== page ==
Words such as first and second often indicate that the writer is extrapolating on an idea. Therefore or moreover indicate a conclusion. Writers often use these words and others like them to introduce facts that may not be apparent if you just use the previewing technique alone. By looking for these words, you can improve your understanding of the material.

One of the myths of speed-reading is that you should read a word only once. The theory is that rereading words cuts down on your speed. This is true, but how fast you read is immaterial if you don't understand what you are reading. Always ask yourself if you do. If not, go back. Remember, speed-reading is an adaptive process and its purpose is not only to increase speed but also to improve comprehension, thereby ensuring that you are not wasting your time.

When your reading is long such as with books or transcripts where the text can't be broken down into subheadings and subtopics you have to read ideas and not words. The premise behind this technique is that not all words in a paragraph are important. What is important is the idea that they convey. For example, words such as the and his are irrelevant to the basic concepts.

When you read ideas and not words your comprehension of the topic is the same as it would be if you read the entire paragraph. In fact, your comprehension actually increases because instead of sounding out the words, you are concentrating on understanding the underlying concept.

When you're looking for a particular piece of information, such as the sales figures in a report you have to scan for specifics. Focus on the information you want to find. Let your eyes run across the page, almost blurring the words and ignore all the information other than what you are looking for.

Contrary to many of the advertisements and myths, speed reading will not allow you to read an entire book or novel in two hours, nor will it allow you to appreciate the pose style of the author. You'll understand ideas, but you won't necessarily feel the passion of the words. When you are reading for pleasure, do just that; Sit back and enjoy.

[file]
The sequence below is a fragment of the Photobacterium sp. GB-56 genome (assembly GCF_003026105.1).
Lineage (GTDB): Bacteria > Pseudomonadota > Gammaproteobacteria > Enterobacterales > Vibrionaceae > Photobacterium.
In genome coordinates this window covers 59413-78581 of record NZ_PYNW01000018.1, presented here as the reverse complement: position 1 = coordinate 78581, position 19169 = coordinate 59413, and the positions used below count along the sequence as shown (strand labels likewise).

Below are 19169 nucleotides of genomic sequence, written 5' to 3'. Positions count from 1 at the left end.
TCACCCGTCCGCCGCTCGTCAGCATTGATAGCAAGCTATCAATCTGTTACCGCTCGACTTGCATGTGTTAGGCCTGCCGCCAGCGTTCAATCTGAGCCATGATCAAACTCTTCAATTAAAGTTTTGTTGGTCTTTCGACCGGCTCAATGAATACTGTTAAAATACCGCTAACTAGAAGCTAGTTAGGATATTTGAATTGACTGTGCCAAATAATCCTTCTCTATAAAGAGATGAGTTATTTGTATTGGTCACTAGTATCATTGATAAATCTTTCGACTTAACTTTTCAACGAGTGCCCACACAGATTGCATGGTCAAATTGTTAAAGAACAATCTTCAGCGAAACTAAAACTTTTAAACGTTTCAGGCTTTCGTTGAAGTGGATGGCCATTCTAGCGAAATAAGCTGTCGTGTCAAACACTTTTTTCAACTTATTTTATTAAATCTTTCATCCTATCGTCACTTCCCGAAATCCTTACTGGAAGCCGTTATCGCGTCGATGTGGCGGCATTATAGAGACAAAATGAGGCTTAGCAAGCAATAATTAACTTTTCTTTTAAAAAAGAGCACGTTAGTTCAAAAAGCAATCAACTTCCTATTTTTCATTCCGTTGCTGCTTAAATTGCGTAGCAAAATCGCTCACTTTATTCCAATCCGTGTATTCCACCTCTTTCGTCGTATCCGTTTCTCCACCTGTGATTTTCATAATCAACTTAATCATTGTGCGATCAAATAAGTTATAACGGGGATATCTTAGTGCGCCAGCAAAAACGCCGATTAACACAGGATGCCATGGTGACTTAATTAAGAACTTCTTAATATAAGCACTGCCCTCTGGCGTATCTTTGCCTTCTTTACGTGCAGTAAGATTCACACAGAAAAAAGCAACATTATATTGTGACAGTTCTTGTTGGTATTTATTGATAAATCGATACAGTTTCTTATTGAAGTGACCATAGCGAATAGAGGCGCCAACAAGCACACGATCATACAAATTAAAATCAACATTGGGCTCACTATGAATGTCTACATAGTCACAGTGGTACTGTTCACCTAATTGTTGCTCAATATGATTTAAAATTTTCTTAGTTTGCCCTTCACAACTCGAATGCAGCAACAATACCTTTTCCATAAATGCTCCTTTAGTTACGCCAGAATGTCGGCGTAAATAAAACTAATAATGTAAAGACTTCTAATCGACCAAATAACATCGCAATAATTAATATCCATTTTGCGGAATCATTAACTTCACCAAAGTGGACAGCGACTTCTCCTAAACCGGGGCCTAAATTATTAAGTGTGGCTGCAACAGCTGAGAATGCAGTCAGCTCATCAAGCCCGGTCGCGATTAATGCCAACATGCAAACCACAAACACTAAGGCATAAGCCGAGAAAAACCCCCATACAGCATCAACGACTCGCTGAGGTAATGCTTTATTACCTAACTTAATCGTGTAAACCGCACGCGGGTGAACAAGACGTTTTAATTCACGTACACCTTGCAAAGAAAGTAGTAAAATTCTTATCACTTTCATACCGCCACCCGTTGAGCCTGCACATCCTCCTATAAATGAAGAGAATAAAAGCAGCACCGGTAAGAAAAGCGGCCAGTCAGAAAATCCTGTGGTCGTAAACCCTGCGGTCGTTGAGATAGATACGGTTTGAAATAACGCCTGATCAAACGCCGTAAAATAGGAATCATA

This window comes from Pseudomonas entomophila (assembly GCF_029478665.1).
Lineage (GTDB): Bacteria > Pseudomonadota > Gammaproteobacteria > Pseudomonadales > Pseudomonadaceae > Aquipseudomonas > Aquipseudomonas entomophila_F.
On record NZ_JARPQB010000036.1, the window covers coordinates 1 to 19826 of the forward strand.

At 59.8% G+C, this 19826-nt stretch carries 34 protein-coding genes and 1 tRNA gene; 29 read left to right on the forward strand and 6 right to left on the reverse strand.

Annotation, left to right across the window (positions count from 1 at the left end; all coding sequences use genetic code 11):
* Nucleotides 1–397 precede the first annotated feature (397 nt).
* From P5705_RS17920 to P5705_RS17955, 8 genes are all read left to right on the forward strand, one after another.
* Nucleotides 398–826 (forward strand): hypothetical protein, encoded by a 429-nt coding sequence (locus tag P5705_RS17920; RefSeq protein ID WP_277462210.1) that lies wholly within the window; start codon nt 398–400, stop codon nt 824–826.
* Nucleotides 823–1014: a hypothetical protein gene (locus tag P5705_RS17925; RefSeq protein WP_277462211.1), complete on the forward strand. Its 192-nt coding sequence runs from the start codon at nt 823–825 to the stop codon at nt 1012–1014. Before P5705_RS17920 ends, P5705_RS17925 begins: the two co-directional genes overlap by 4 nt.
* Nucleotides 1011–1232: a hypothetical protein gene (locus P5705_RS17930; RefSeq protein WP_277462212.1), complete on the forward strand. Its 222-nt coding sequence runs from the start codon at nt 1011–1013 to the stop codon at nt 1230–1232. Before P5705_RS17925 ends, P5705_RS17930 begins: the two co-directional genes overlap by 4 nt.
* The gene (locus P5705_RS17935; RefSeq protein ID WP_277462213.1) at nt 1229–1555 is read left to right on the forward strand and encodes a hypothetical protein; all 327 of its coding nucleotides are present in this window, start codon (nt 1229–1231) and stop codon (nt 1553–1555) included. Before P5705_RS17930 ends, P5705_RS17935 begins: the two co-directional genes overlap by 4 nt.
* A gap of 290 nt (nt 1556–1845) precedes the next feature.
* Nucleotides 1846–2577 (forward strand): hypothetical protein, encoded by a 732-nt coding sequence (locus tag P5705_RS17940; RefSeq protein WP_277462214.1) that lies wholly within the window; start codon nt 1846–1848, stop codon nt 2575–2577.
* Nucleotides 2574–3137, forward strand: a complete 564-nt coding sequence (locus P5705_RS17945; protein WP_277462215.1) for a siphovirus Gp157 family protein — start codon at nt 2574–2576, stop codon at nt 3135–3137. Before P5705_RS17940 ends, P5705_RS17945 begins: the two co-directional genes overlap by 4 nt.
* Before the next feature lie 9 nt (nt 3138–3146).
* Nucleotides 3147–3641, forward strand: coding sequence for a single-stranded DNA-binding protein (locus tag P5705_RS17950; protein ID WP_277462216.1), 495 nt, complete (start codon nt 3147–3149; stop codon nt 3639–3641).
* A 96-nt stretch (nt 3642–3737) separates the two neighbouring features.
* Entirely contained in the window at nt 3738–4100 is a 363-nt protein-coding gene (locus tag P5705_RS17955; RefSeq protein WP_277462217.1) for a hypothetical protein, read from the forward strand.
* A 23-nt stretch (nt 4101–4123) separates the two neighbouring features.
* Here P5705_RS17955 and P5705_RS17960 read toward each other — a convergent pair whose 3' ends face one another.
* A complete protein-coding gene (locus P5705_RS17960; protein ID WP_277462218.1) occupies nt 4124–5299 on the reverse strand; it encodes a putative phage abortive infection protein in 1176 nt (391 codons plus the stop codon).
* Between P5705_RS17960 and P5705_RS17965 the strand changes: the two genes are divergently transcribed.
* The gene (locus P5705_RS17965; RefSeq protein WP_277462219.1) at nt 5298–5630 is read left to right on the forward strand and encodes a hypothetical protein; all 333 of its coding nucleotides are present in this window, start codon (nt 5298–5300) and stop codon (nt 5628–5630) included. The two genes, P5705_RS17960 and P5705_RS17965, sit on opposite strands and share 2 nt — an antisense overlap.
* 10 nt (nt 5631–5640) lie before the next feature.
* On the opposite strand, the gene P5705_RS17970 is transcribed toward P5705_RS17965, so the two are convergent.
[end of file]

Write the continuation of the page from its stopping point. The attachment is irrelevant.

When you're reading for business and time is of the essence, speed reading is invaluable. It will help you improve your reading comprehension and maximize the time you spend reading books, journals, and reports.

So, now that you've invested all this energy in reading this article word for word, put the techniques you have learned to good use. Begin with previewing. Find some of the magazine or Internet articles you have been meaning to read but haven't found the time to do so, and practice!

Copyright©2006 by Joe Love and JLM & Associates, Inc. All rights reserved worldwide.

Related Tags: success, business success, achievement, organizing, personal success, time-management, goal-setting

Joe Love draws on his 25 years of experience helping both individuals and companies build their businesses, increase profits, and achieve total success. He is the founder and CEO of JLM & Associates, a consulting and training organization, specializing in personal and business development. Through his seminars and lectures, Joe Love addresses thousands of men and women each year, including the executives and staffs of many businesses around the world, on the subjects of leadership, achievement, goals, strategic business planning, and marketing. Joe is the author of three books, Starting Your Own Business, Finding Your Purpose In Life, and The Guerrilla Marketing Workbook.

Reach Joe at: joe@jlmandassociates.com

Read more articles and newsletters at: http://www.jlmandassociates.com